Britain should include international shipping emissions in its climate targets to 2050, in an effort to regulate the growing carbon footprint of the sector, a body which advises the government on climate action said Thursday.

The government could decide next year whether to include shipping emissions in its climate targets, after the Committee on Climate Change (CCC) makes a formal recommendation next March, the CCC in a statement.

If the UK did include emissions, it would become the first nation to regulate the carbon footprint from this sector as part of its effort to curb global warming.

It is clear that shipping emissions could well be significant, and so cannot be ignored -- they should be included under the Climate Change Act, said David Kennedy, chief executive of the committee.

The CCC unveiled its first detailed assessment of carbon emissions from ships entering UK ports, showing current emissions are likely to be in a range of 12-16 million tonnes of carbon dioxide (CO2) or higher.

UK law requires the nation to make an economy-wide cut in its greenhouse gas emissions to 160 million tonnes of carbon dioxide equivalent by 2050, which equates to an 80 percent emissions reduction against 1990 levels.

The government is required to take account of the CCC's advice. Parliament must decide by the end of 2012 whether shipping and aviation emissions should be part of the 2050 target and national carbon budgets, which are legally-binding targets that are set over five-year periods.

International shipping and aviation were excluded in the carbon budgets largely due to difficulties in estimating emissions from those sectors.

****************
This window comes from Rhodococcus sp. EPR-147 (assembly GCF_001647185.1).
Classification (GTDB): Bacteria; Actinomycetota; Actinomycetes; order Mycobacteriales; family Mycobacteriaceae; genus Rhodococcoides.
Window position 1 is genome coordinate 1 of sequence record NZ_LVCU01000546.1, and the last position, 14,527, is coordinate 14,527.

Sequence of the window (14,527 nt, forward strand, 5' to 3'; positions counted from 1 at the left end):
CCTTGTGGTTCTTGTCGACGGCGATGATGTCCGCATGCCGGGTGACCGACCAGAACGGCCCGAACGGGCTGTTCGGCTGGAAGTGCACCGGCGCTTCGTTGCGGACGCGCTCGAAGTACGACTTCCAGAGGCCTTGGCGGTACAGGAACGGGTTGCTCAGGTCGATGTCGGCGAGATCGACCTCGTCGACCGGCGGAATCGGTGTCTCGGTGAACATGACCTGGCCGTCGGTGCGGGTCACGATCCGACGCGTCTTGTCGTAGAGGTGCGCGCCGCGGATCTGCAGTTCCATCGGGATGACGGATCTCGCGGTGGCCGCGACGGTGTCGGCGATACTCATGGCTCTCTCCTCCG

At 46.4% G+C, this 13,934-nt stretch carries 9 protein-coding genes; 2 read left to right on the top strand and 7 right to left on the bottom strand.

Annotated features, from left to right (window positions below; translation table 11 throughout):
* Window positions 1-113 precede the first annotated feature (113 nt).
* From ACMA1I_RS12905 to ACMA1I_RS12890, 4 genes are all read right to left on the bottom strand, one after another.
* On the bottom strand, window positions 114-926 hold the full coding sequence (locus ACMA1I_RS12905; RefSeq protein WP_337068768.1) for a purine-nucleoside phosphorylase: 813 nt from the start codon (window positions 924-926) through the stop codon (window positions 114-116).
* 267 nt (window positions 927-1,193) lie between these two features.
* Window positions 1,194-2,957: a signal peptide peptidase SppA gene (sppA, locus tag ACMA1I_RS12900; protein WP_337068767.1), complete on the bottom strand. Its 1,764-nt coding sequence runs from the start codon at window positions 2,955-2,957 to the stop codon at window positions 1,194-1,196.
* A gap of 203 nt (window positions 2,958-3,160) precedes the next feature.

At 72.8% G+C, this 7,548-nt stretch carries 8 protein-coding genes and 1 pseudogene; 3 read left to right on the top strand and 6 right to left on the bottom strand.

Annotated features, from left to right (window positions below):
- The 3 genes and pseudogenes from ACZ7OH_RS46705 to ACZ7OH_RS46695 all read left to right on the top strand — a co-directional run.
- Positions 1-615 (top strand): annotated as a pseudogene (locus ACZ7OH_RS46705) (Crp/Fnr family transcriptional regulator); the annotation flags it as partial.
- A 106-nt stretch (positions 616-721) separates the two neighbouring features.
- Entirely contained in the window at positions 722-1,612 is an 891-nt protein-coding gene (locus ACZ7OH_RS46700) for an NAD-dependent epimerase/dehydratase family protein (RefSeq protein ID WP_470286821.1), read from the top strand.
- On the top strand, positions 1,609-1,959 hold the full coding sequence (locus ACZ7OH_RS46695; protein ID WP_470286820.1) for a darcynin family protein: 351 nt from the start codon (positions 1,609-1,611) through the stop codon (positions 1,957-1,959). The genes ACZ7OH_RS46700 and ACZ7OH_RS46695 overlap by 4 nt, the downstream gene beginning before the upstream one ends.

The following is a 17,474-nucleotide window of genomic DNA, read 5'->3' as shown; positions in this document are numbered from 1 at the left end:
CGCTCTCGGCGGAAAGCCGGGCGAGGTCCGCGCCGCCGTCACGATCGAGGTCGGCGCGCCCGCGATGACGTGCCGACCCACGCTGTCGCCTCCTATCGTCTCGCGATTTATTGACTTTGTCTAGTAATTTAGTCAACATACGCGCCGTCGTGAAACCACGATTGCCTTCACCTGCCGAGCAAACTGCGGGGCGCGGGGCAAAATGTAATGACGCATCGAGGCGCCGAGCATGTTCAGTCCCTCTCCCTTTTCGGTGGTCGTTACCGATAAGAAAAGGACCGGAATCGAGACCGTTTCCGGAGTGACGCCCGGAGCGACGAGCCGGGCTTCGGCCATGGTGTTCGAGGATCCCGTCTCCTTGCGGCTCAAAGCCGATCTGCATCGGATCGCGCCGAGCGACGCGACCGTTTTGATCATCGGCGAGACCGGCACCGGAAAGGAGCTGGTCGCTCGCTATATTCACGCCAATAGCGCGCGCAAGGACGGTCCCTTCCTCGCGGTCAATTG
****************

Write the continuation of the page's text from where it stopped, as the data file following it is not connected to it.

The CCC projected ships entering UK ports will emit up to 18 million tonnes or 11 percent of the total emissions permitted under the government's Climate Change Act by 2050.

The committee's forecast is 80 percent higher than a previous government estimate of 10 million tonnes, which was based solely on the consumption of bunker fuel.

The CCC's estimate takes into account the miles travelled by, and the carbon intensity, of all ships arriving at UK ports.

The committee has already provided detailed projections for aviation emissions in a December 2009 report, and will provide its advice for both sectors at the same time next March.


The CCC is weighing three possible options for shipping before it makes its recommendation, because of uncertainties in the methodology used to calculate emissions and legal issues.

The first is to include shipping emissions in the 2050 target and carbon budgets.

Another is to include the sector in the 2050 target and carbon budgets only when progress has been made on developing internationally agreed methodologies for estimating emissions.

The third option is to include the sector's emissions in the 2050 target, but not in the carbon budgets until a later date.

Whether that (third option) is possible from a legal perspective is something we will be looking further in the next three months, Kennedy told reporters earlier this week.

David Balston, a director at the UK Chamber of Shipping, a trade group, welcomed the committee's work and agreed that international shipping should be included in UK carbon budgets.

We do stress, however, that any solution must be global rather than regional to avoid distorting world trade and potentially damaging an industry that is vital to the future prosperity of the United Kingdom, he said.

(Reporting By Jeff Coelho; editing by James Jukwey)